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Scientists find new killer whale species near Cape Horn, off the coast of Chile

ALERT BAY B.C- Researchers think they’ve found last large mammal to be classified on the planet.

An expeditionary force led by The National Oceanic and Atmospheric Association (NOAA) travelled to South America in January to find a new species of killer whale known as “Type D”.

The whale had been documented in photos back in 2000, but has eluded researchers since.

Killer whale ecologist Jared Towers works out of Alert Bay in British Columbia, and he says it took a lot of effort to locate the whales.

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“The main purpose of the trip was to find them and (get) biopsy samples so that we could have genetic data to verify if this might be classified as a new species.”

“These animals look very different from other types killer whales in a lot of different ways,” Towers said.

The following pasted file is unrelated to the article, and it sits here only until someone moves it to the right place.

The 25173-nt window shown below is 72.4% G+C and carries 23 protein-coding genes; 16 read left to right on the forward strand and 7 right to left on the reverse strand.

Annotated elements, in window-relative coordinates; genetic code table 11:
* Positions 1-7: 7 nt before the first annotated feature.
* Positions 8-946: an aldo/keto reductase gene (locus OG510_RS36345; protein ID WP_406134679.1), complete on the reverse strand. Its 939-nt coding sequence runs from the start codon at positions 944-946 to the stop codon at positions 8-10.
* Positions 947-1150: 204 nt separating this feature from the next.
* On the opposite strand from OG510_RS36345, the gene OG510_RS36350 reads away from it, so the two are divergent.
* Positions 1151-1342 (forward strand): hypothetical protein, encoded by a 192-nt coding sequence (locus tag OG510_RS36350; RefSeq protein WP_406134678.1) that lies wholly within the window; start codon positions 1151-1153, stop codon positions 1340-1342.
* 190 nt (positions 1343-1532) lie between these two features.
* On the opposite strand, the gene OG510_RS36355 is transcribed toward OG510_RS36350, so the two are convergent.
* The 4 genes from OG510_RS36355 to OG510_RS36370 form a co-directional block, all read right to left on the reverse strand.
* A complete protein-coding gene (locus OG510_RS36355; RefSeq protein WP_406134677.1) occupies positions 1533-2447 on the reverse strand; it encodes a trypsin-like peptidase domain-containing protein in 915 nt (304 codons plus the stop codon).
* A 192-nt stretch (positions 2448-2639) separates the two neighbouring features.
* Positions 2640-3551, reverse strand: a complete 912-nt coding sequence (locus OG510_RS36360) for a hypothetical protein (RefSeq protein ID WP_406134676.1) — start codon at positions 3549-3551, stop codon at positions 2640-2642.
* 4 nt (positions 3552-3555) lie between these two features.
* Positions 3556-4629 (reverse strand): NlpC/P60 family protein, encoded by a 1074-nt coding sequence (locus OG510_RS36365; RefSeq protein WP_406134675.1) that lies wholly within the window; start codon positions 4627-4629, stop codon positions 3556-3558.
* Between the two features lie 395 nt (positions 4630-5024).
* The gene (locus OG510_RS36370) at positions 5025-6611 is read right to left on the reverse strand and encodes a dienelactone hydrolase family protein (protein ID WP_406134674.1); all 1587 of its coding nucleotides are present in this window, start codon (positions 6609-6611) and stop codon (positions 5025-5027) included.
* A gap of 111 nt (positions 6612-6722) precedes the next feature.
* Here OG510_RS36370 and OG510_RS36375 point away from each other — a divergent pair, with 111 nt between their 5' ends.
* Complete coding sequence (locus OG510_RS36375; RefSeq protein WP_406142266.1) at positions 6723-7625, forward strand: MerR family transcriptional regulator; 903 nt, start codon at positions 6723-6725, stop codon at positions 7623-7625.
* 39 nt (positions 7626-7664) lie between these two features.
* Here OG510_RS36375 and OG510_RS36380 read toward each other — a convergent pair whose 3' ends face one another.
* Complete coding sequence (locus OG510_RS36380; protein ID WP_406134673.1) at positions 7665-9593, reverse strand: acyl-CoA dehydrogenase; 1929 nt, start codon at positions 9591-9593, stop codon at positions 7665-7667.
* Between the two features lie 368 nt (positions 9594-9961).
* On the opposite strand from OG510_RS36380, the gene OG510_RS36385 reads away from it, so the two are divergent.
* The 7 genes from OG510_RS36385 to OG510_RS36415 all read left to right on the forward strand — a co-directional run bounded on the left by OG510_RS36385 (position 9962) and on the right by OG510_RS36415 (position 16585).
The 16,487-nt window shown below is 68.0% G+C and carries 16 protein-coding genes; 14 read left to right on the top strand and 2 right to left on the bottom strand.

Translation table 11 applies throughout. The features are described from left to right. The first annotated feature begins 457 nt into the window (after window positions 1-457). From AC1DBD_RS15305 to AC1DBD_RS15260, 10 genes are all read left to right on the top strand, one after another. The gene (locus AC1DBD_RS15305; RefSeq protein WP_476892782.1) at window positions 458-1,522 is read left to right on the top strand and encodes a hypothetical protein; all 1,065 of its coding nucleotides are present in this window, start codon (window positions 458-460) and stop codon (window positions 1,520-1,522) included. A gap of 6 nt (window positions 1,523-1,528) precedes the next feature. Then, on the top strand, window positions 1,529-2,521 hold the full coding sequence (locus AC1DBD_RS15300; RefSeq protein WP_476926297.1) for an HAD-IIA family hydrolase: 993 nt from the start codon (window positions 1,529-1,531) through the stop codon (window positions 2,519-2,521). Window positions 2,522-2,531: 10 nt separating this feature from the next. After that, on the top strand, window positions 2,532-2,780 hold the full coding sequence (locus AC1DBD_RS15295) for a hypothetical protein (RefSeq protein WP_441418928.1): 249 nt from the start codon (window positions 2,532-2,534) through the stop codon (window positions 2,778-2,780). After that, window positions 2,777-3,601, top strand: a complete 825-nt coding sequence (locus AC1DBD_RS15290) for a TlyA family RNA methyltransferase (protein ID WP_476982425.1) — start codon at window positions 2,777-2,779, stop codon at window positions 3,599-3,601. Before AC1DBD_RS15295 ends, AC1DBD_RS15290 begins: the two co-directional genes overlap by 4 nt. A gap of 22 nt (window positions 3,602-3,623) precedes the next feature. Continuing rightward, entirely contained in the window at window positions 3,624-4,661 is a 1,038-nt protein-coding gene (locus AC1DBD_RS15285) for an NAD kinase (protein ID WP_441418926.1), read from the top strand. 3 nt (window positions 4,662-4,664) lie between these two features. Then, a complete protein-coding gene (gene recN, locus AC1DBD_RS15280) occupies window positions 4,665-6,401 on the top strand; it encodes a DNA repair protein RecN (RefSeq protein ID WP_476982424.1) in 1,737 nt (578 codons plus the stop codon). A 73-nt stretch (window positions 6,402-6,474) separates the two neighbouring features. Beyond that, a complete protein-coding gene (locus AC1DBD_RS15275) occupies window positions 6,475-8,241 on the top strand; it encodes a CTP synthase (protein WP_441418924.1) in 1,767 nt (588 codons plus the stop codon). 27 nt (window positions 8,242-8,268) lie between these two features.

The new orcas have a more rounded head, a pointier and narrower dorsal fin, and a very small white eye patch which sets them apart from the other species.

Towers says that not only was the trip a great experience, but this could be a huge discovery.

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“Whatever we learned about this population kind of informs what we know about killer whales globally, especially about their evolution and ecology.”

“If the geneticists and others in our field agree that this does classify as a new species, if it meets those criteria then its probably going to be the last large mammal to be classified on the planet.”

The NOAA says a possible name for the new species could be the sub antarctic killer whale because it briefly describes their habitat- the offshore waters near Antarctica, but doesn’t include the coldest areas.

Over the next few months, the DNA samples collected should reveal just how different the Type D is from other killer whales.

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